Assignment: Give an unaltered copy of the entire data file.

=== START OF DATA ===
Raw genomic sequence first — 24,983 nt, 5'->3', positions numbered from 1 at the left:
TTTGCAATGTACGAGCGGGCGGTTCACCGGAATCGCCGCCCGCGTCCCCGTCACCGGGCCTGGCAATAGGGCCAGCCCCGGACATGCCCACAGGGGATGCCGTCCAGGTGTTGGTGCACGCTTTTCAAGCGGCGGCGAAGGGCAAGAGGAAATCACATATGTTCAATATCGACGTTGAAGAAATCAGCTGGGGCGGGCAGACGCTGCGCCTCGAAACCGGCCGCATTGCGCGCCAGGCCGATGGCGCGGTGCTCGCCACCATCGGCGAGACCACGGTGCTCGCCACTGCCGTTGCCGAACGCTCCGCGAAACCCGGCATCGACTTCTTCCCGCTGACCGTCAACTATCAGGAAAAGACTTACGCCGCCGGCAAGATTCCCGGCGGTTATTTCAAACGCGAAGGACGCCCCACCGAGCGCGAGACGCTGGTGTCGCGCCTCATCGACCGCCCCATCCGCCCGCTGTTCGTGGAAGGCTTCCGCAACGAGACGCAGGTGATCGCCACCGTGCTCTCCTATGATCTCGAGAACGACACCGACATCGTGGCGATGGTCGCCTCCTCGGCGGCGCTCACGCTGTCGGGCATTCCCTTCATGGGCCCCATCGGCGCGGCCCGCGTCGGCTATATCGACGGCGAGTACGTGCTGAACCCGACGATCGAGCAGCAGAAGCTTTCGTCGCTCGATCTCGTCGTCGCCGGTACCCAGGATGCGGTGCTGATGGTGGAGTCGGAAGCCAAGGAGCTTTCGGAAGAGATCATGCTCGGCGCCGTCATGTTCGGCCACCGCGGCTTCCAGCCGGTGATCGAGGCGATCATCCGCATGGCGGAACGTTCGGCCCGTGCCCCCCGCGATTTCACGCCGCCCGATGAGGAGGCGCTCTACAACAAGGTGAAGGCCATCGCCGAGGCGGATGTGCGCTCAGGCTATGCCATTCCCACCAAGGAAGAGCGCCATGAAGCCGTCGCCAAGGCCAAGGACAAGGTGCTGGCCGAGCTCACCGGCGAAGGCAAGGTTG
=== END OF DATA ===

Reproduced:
Raw genomic sequence first — 24,983 nt, 5'->3', positions numbered from 1 at the left:
TTTGCAATGTACGAGCGGGCGGTTCACCGGAATCGCCGCCCGCGTCCCCGTCACCGGGCCTGGCAATAGGGCCAGCCCCGGACATGCCCACAGGGGATGCCGTCCAGGTGTTGGTGCACGCTTTTCAAGCGGCGGCGAAGGGCAAGAGGAAATCACATATGTTCAATATCGACGTTGAAGAAATCAGCTGGGGCGGGCAGACGCTGCGCCTCGAAACCGGCCGCATTGCGCGCCAGGCCGATGGCGCGGTGCTCGCCACCATCGGCGAGACCACGGTGCTCGCCACTGCCGTTGCCGAACGCTCCGCGAAACCCGGCATCGACTTCTTCCCGCTGACCGTCAACTATCAGGAAAAGACTTACGCCGCCGGCAAGATTCCCGGCGGTTATTTCAAACGCGAAGGACGCCCCACCGAGCGCGAGACGCTGGTGTCGCGCCTCATCGACCGCCCCATCCGCCCGCTGTTCGTGGAAGGCTTCCGCAACGAGACGCAGGTGATCGCCACCGTGCTCTCCTATGATCTCGAGAACGACACCGACATCGTGGCGATGGTCGCCTCCTCGGCGGCGCTCACGCTGTCGGGCATTCCCTTCATGGGCCCCATCGGCGCGGCCCGCGTCGGCTATATCGACGGCGAGTACGTGCTGAACCCGACGATCGAGCAGCAGAAGCTTTCGTCGCTCGATCTCGTCGTCGCCGGTACCCAGGATGCGGTGCTGATGGTGGAGTCGGAAGCCAAGGAGCTTTCGGAAGAGATCATGCTCGGCGCCGTCATGTTCGGCCACCGCGGCTTCCAGCCGGTGATCGAGGCGATCATCCGCATGGCGGAACGTTCGGCCCGTGCCCCCCGCGATTTCACGCCGCCCGATGAGGAGGCGCTCTACAACAAGGTGAAGGCCATCGCCGAGGCGGATGTGCGCTCAGGCTATGCCATTCCCACCAAGGAAGAGCGCCATGAAGCCGTCGCCAAGGCCAAGGACAAGGTGCTGGCCGAGCTCACCGGCGAAGGCAAGGTTG